15 Example SPSS Output for Discriminant Analysis Tables 9.18 through 9.21 show the some of the output from applying these steps to imaginary data for the acreage and fencing style example first presented in Example 9.9. As with the output for most tests of significance, SPSS first presents descriptive statistics and then follows with values that indicate predictability. Among these values is a measure of significance based upon the conversion of Wilks Lambda into F, as described in Section 9.5. Group Statistics Valid N (listwise) Fence Unweighted Weighted chain link acreage wrought iron acreage wood acreage vinyl acreage Total acreage Eigenvalues Functio n Eigenvalue % of Variance Cumulative % Canonical Correlation a a. First 1 canonical discriminant functions were used in the analysis. Wilks' Lambda Test of Functio n(s) Wilks' Lambda Chi-square Df Sig Standardized Canonical Discriminant Function Coefficients Function 1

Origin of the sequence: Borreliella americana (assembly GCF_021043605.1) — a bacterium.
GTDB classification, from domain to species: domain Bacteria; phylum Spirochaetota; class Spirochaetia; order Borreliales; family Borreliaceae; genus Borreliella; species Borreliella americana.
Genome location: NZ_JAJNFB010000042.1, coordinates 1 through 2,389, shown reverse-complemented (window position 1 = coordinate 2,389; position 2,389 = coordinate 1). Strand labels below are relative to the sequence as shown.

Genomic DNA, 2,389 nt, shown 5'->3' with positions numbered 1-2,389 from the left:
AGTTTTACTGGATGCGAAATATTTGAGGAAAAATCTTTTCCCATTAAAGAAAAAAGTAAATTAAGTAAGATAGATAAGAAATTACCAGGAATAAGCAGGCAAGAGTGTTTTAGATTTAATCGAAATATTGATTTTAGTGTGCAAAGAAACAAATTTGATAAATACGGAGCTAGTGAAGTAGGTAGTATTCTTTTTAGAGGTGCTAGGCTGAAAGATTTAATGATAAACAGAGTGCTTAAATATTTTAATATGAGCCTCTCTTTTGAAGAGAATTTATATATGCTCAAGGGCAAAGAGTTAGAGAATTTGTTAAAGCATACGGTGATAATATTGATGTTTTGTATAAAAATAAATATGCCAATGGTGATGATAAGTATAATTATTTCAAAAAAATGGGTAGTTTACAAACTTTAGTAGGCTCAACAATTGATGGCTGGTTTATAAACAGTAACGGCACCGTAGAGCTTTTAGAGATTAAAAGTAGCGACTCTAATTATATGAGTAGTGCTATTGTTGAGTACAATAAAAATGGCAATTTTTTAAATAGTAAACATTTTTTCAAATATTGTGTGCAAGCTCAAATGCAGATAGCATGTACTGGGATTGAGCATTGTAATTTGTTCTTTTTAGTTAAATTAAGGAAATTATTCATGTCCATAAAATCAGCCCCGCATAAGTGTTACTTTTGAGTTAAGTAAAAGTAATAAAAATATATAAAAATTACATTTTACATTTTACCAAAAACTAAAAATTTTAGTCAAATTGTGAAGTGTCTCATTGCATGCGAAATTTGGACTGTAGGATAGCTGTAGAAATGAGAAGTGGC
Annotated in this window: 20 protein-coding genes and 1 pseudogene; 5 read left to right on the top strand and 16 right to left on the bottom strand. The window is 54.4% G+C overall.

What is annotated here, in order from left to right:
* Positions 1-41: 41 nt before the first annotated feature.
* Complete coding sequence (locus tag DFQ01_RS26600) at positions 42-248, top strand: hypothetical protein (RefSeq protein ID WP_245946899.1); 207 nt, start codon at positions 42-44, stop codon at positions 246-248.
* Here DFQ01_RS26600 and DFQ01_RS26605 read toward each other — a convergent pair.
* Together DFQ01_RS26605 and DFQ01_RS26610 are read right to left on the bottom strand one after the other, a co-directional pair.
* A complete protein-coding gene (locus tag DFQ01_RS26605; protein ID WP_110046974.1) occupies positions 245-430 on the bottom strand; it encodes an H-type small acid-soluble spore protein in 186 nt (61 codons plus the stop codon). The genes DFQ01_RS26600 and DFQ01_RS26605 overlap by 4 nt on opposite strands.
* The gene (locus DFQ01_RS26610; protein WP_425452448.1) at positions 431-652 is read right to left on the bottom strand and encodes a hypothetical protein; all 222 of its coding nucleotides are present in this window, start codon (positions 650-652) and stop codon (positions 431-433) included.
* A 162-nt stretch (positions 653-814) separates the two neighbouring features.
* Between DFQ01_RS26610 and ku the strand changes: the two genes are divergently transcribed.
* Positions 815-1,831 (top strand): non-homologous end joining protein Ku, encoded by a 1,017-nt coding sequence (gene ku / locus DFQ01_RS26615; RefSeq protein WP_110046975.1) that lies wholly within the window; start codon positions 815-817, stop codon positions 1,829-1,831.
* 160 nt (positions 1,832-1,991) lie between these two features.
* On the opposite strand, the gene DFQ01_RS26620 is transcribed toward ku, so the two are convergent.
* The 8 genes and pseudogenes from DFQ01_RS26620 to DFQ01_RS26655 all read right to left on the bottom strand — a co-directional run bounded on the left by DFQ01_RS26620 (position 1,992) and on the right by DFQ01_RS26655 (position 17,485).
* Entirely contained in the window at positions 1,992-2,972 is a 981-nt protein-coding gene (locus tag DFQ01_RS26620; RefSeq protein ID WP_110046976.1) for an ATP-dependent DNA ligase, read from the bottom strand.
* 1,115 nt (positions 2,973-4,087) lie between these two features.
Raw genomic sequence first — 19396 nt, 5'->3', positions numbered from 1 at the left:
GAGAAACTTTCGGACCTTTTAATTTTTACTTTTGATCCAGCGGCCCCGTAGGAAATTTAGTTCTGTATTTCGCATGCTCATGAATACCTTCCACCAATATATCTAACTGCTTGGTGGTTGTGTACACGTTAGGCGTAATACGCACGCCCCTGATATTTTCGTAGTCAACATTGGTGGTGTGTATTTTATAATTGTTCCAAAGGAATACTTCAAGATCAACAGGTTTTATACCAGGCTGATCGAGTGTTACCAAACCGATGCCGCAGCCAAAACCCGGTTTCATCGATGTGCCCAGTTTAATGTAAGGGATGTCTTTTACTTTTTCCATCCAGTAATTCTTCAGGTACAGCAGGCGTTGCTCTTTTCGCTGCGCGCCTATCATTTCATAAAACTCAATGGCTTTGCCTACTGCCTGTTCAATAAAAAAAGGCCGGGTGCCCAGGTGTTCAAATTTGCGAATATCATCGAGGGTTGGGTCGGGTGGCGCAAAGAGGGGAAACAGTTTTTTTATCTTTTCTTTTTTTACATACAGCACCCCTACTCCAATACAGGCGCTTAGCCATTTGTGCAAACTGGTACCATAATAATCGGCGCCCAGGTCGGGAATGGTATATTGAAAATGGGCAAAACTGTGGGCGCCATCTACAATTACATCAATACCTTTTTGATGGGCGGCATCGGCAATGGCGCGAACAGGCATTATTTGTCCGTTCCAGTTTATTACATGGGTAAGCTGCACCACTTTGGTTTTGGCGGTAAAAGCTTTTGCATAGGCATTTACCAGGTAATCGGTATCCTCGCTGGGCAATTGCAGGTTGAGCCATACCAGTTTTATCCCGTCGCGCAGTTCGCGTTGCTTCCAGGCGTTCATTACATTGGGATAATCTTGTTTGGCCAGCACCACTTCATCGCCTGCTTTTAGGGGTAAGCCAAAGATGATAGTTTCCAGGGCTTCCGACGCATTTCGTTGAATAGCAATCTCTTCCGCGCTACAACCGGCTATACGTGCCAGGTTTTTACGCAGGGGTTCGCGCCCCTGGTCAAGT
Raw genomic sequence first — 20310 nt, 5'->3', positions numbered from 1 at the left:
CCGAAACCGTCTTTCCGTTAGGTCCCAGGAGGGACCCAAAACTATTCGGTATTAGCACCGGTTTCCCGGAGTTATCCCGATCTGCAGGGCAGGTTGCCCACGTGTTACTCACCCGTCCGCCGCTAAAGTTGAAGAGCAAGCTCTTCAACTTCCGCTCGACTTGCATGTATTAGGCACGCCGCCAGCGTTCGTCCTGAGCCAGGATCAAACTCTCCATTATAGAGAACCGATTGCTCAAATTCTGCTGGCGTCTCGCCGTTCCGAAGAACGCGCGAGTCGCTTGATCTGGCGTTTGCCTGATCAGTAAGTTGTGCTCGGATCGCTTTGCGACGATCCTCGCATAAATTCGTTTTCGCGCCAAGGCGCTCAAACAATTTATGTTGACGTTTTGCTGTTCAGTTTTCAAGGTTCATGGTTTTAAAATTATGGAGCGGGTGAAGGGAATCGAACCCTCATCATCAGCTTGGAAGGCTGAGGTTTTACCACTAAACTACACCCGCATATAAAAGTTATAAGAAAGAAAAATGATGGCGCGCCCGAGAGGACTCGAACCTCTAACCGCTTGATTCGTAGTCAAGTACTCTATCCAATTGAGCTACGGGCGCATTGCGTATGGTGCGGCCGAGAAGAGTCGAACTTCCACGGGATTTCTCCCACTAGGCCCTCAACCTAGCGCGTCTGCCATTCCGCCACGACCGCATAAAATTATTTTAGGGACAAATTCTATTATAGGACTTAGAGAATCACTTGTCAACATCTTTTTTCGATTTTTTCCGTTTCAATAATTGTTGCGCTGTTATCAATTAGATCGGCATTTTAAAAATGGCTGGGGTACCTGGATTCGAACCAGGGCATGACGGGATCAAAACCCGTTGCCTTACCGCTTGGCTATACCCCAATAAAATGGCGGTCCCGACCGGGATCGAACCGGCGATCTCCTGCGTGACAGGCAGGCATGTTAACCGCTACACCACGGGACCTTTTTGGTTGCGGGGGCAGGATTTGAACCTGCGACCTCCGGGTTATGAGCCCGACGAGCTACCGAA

16 Acreage 1 TABLE 9.18, TABLE 9.19, TABLE 9.20, AND TABLE 9.21 SPSS OUTPUT FOR DISCRIMINANT ANALYSIS The number of subjects in each grouping variable category appear as Group Statistics in Table 9.18 The remainder of the tables provide information regarding the predictability of these groups from continuous predictor variable values. The Eigenvalues table (Table 9.19) contains a correlation coefficient (See Chapter 8) representing the linear relationship between the predictor variable and the grouping variable. With the significance value in the Wilks Lambda table (Table 9.20) and the coefficient in the Standardized Canonical Discriminant Function Coefficients table (Table 9.21), the user can determine the strength of the relationship between variables. Of course, given the fact that this analysis involves only one independent variable, the output is relatively simplistic compared to the output for a multiple discriminant analysis. The canonical correlation shown in Table 9.19 amounts to the pairwise correlation between the two variables. For a multiple discriminant analysis, it would describe the linear relationship between the canonical variate (a combination of independent variables) and the grouping variable. Also, the coefficient of 1, shown in Table 9.21, implies a discriminating function of G=x. This equation suggests that all of the responsibility for predicting fencing style lies with acreage. Still, you can easily see, based upon the significance value in Table 9.20, that acreage sufficiently predicts the type of fencing used to enclose property. The p value of.004 indicates a significant relationship between acreage and fencing type at both α=.05 and α=.01. For evaluations that involve more predictors than that in Example 9.20 does, you can use output values in a variety of ways. In particular, researchers often use values in the Standardized Canonical Discriminant Function Coefficient table for more than just identifying the discriminating function. These values can signify the importance of each predictor variable in the relationship with the grouping variable. Because predictor variables with very small coefficients have weak linear relationships with the grouping variable, they likely add little to the predictability of the model. You may wish to perform another discriminant analysis, omitting the predictor variables with low coefficients, to determine whether you really need them to help classify subjects. If results of this analysis also indicate significance, then you know that their presence makes little difference in the ability to classify subjects. So, you do not have to regard them as contributors to the overall canonical predictor. This process allows you to limit your grouping variables to only those that truly help to predict subjects categories.